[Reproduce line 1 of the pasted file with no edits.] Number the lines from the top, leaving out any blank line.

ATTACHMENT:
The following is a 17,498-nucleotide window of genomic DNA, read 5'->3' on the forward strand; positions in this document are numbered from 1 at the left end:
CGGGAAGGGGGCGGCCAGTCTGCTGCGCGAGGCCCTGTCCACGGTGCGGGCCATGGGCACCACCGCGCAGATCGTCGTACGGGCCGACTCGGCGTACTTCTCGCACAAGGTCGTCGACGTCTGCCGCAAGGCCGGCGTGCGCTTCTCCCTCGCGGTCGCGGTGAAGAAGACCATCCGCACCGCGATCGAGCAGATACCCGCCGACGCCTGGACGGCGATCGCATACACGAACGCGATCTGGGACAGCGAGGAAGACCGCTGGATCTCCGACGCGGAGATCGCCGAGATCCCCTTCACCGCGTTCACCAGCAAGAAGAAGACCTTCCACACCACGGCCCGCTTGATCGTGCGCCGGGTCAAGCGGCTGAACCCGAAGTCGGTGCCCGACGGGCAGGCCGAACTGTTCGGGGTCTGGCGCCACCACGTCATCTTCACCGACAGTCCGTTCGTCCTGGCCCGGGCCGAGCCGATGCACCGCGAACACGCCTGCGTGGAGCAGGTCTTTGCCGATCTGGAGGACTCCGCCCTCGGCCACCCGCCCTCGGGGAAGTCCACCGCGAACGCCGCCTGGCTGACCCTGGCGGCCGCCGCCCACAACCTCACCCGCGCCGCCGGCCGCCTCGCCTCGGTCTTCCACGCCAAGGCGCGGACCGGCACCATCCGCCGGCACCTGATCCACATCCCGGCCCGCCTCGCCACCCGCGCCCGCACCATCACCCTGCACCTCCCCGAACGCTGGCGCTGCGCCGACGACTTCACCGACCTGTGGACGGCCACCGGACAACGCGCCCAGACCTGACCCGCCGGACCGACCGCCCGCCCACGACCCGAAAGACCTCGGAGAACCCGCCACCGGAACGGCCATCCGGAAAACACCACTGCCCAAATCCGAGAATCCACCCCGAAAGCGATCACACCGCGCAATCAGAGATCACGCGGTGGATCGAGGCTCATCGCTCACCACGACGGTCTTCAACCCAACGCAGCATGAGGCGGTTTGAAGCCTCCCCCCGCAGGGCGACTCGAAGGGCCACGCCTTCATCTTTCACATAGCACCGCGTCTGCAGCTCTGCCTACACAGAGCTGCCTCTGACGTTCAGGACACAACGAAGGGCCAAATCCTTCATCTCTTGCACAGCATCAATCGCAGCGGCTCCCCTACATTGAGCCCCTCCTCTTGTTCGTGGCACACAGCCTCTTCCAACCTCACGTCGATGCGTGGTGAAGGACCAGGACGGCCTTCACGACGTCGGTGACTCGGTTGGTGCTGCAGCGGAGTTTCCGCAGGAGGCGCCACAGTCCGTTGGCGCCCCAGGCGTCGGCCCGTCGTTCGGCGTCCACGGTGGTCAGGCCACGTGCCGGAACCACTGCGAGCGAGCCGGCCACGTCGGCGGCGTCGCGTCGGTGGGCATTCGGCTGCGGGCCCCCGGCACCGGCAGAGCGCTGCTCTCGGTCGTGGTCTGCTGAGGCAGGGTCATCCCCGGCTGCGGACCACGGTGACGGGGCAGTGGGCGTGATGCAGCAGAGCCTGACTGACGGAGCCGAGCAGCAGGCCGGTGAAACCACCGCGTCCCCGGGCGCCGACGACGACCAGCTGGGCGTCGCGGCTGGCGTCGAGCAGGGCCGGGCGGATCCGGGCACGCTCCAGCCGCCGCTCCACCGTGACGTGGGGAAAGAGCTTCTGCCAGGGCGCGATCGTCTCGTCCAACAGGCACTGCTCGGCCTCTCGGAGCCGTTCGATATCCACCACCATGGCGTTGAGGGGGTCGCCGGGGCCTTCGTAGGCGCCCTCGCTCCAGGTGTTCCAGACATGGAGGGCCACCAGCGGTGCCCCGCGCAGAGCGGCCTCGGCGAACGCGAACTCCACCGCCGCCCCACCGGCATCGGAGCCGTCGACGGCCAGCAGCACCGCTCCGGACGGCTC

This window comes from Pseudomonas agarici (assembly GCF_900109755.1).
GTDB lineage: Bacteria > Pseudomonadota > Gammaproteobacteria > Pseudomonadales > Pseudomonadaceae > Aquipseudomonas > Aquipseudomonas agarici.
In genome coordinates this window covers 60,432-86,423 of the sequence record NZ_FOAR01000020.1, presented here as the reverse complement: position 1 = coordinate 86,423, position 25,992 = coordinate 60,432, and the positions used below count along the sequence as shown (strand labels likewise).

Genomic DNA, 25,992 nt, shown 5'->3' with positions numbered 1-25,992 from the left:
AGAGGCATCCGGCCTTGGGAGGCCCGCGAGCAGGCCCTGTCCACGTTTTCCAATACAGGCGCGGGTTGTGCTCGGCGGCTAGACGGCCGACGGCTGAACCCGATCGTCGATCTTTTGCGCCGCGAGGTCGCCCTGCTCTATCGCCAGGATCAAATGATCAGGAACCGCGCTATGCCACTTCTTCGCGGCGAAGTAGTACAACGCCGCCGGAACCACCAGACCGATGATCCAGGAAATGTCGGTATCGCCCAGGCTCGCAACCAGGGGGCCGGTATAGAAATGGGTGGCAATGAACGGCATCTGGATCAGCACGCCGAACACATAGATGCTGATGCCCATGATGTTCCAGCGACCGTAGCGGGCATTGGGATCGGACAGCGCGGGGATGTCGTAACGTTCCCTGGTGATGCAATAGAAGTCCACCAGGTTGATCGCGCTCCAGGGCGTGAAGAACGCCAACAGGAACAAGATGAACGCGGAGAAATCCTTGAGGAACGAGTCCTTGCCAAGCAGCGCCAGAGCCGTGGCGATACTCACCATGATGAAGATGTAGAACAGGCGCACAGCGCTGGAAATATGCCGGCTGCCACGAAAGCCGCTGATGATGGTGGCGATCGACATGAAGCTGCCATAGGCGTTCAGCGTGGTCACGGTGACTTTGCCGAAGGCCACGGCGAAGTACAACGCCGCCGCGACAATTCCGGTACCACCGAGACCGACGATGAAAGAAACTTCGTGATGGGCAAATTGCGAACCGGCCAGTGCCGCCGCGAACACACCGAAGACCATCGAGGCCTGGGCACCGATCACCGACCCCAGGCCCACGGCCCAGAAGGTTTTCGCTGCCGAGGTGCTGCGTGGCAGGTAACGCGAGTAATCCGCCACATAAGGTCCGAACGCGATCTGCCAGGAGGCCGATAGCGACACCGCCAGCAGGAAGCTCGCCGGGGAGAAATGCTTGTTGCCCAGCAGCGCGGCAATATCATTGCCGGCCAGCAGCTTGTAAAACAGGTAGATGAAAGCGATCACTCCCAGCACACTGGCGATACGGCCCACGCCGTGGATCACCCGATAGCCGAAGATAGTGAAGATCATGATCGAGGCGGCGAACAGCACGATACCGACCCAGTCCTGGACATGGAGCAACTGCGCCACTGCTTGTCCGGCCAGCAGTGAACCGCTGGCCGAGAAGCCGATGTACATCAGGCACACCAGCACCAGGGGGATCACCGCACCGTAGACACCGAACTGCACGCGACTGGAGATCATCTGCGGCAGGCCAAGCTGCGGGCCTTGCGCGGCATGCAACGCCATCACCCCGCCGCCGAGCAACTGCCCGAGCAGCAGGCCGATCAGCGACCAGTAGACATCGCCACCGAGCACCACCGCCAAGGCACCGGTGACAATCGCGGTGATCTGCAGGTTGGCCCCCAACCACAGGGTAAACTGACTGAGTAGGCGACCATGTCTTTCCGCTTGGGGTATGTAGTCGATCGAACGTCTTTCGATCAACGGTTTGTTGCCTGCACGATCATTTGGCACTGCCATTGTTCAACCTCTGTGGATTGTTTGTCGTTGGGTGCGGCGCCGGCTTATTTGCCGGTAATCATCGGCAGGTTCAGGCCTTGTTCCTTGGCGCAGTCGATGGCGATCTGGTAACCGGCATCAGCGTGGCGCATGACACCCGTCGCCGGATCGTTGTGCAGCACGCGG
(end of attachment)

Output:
The following is a 17,498-nucleotide window of genomic DNA, read 5'->3' on the forward strand; positions in this document are numbered from 1 at the left end: